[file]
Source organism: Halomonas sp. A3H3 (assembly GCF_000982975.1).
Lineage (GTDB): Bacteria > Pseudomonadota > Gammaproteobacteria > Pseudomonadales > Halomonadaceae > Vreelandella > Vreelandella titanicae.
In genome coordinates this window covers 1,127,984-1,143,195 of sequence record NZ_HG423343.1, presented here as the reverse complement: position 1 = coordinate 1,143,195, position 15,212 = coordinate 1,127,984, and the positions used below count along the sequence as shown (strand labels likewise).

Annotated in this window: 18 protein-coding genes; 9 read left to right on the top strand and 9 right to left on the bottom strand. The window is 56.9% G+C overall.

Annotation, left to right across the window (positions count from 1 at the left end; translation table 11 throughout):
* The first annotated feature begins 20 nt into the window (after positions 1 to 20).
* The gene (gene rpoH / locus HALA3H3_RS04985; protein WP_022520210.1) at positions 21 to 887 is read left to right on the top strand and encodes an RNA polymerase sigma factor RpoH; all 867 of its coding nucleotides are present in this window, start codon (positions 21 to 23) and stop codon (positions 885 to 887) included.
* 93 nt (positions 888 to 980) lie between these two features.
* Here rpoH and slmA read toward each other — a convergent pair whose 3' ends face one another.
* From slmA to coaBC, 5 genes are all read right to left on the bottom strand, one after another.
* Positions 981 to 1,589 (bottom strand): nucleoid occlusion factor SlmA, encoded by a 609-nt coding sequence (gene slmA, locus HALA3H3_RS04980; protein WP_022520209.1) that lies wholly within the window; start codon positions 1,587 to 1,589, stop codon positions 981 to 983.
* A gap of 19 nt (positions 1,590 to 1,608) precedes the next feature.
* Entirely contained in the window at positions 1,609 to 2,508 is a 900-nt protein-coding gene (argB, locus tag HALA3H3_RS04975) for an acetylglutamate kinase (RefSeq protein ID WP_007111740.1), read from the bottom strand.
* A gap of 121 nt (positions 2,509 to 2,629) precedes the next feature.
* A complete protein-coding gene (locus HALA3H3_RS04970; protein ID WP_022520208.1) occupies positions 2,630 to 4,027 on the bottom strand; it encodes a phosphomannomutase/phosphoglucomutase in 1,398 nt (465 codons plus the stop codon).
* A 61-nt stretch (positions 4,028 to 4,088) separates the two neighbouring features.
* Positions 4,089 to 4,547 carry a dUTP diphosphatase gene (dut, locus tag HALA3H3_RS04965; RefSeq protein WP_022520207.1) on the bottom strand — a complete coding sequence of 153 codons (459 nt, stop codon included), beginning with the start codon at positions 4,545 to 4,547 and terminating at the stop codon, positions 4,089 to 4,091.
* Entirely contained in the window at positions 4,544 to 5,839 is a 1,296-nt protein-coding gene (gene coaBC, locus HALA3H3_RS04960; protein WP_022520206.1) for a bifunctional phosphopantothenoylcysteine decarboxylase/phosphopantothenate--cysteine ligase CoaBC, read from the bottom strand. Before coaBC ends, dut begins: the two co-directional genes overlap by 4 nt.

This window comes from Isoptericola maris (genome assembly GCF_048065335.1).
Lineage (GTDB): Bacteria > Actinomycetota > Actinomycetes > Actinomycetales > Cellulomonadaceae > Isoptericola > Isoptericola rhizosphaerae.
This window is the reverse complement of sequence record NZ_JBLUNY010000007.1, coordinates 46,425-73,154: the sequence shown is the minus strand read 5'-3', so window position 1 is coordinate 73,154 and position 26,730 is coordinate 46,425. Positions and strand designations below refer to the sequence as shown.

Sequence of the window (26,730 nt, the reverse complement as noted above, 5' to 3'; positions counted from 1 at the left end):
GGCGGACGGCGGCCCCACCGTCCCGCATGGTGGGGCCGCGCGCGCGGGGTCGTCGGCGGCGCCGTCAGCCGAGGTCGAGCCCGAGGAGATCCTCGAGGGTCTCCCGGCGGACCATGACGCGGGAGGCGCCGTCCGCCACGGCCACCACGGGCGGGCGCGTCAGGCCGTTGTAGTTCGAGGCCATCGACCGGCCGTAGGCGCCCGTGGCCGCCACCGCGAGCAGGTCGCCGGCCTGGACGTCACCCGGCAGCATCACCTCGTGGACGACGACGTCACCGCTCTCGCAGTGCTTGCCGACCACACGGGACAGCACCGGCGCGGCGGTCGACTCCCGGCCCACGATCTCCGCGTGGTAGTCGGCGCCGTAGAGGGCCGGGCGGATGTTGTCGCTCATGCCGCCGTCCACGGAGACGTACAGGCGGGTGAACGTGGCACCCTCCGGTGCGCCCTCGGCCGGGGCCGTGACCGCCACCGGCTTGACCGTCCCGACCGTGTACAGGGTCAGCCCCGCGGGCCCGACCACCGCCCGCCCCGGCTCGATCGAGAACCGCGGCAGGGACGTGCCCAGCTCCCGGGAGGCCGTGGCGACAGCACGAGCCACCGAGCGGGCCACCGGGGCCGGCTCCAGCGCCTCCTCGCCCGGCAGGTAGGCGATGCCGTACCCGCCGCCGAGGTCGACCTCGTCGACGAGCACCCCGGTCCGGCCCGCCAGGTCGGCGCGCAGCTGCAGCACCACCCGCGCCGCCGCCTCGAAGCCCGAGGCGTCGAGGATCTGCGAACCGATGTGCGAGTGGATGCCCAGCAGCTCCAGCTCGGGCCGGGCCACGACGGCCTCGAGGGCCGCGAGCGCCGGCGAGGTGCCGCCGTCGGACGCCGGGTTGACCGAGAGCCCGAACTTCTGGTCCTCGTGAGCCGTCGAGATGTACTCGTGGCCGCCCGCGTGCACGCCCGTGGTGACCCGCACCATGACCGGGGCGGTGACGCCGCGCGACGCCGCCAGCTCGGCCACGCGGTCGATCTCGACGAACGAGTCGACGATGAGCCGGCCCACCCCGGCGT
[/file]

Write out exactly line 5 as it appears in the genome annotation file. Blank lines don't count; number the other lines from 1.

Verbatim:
Annotation, left to right across the window (positions count from 1 at the left end; translation table 11 throughout):